'Girl On The Train' Pays Homage To Hitchcock
"They are a perfect, golden couple," Rachel Watson thinks, regarding handsome Jason and his striking wife, Jess. "He is dark-haired and well built, strong, protective, kind. He has a great laugh. She is one of those tiny bird-women, a beauty, pale-skinned with blond hair cropped short." Rachel, the main narrator of Paula Hawkins' novel The Girl on the Train, is obsessed with the pair; they represent to her the perfect relationship that she once had, or seemed to, before it imploded spectacularly.
She can't stop thinking about Jason and Jess, but she doesn't know them. She sees them through the windows of a train, one she takes each morning and evening on her commute to and from London. The couple, whose real names are Megan and Scott, live a few houses away from the one Rachel used to occupy, before her alcoholism poisoned her relationship. "They're a match, they're a set," Rachel reflects. "They're happy, I can tell. They're what I used to be, they're Tom and me five years ago. They're what I lost, they're everything I want to be."
When Megan goes missing, Rachel's world, already profoundly messy, shifts even farther off-center. Did Megan run away, or was she kidnapped? What about the man that Rachel saw kissing Megan one morning? Rachel finds herself unable to stay away, and winds up directly in the middle of the investigation, all while trying to deal with her growing addiction to alcohol and her frequent memory lapses.
It's difficult to say too much more about the plot of The Girl on the Train; like all thrillers, it's best for readers to dive in spoiler-free. This is Hawkins' first thriller — she's a journalist by training — but it doesn't read like the work of someone new to suspense. The novel is perfectly paced, from its arresting beginning to its twist ending; it's not an easy book to put down.
Even the most cleverly plotted thrillers don't work without compelling characters, but the people we meet in The Girl on the Train are drawn beautifully. The point of view alternates among three characters: luckless, obsessed Rachel; charming, complicated Megan; and Anna, the new love of Rachel's ex Tom.
Rachel is a wreck. She seeks solace in gin and wine, ignoring her roommate's pleas to get help. She turned to alcohol after she and Tom were unable to conceive a child via in vitro fertilization: "It was, as everyone had warned us it would be, unpleasant and unsuccessful. Nobody warned me it would break us. But it did. Or rather, it broke me, and then I broke us." After that, it didn't take long for her collapse to become complete and total. "I went from being a drinker to being a drunk," she admits, "and there's nothing more boring than that."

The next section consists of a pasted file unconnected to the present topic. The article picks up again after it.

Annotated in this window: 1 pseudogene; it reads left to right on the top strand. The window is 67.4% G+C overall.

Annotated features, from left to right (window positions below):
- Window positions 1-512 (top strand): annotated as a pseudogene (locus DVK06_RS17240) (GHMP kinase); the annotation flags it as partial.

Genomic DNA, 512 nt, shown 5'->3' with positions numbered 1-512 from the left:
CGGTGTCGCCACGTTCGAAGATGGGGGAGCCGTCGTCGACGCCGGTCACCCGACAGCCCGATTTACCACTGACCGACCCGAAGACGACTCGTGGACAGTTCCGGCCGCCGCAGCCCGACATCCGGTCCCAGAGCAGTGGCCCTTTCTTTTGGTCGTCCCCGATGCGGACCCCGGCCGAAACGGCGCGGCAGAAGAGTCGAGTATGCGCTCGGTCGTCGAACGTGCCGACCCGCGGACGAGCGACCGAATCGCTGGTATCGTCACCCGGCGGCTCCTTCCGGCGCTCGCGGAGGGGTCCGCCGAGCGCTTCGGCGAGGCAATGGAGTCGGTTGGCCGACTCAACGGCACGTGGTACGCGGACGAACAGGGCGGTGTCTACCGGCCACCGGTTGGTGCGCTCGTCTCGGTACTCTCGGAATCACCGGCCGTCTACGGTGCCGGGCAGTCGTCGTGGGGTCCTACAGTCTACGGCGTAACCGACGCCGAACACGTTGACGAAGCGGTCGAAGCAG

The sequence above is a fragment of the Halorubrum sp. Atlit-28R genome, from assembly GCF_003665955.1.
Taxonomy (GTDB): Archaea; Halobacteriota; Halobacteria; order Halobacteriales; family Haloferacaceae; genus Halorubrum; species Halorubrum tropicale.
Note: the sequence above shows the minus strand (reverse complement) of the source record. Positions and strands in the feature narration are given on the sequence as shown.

Megan's sections flash back in time to before her disappearance. She's manic and voluble, but hasn't quite come to terms with two extremely tragic events in her past. Anna, meanwhile, just wants a quiet, picket-fence kind of existence with Tom and their child. She's grown to hate Rachel, who's having a hard time leaving their family alone, calling Tom frequently during her numerous drunken spells.
Alternating points of view is a tricky prospect; it can easily come off as unnecessary or gimmicky. But Hawkins uses the technique masterfully, giving just enough away each chapter. None of the revelations in The Girl on the Train are tidy, and the picture gets much murkier before the mystery is resolved. Much of the complexity of the novel is due to Rachel, an exceptionally unreliable narrator with a tendency to pass out drunk, forgetting everything that happened the day before.
Hawkins' writing is excellent, and also cinematic, in the best possible way. Her novel doesn't read (as many thrillers do) like a screenplay that's been wrestled kicking and screaming into prose form. But the story, down to the title, is indisputably Hitchcockian, and in some scenes, Hawkins seems to be paying tribute to the director's imagery in films like Strangers on a Train and Rear Window. The ending plays out like a movie scene — perhaps a little too much like one, though it's easy to forgive a little melodrama when the prose that's led up to it is so solid.
But what really makes The Girl on the Train such a gripping novel is Hawkins' remarkable understanding of the limits of human knowledge, and the degree to which memory and imagination can become confused. Reflecting on her fellow passengers on her daily train ride to and from London, Rachel thinks, "I recognize them and they probably recognize me. I don't know whether they see me, though, for what I really am." They don't, of course, and they can't. It's hard enough — maybe impossible — for a person even to see herself for what she really is.
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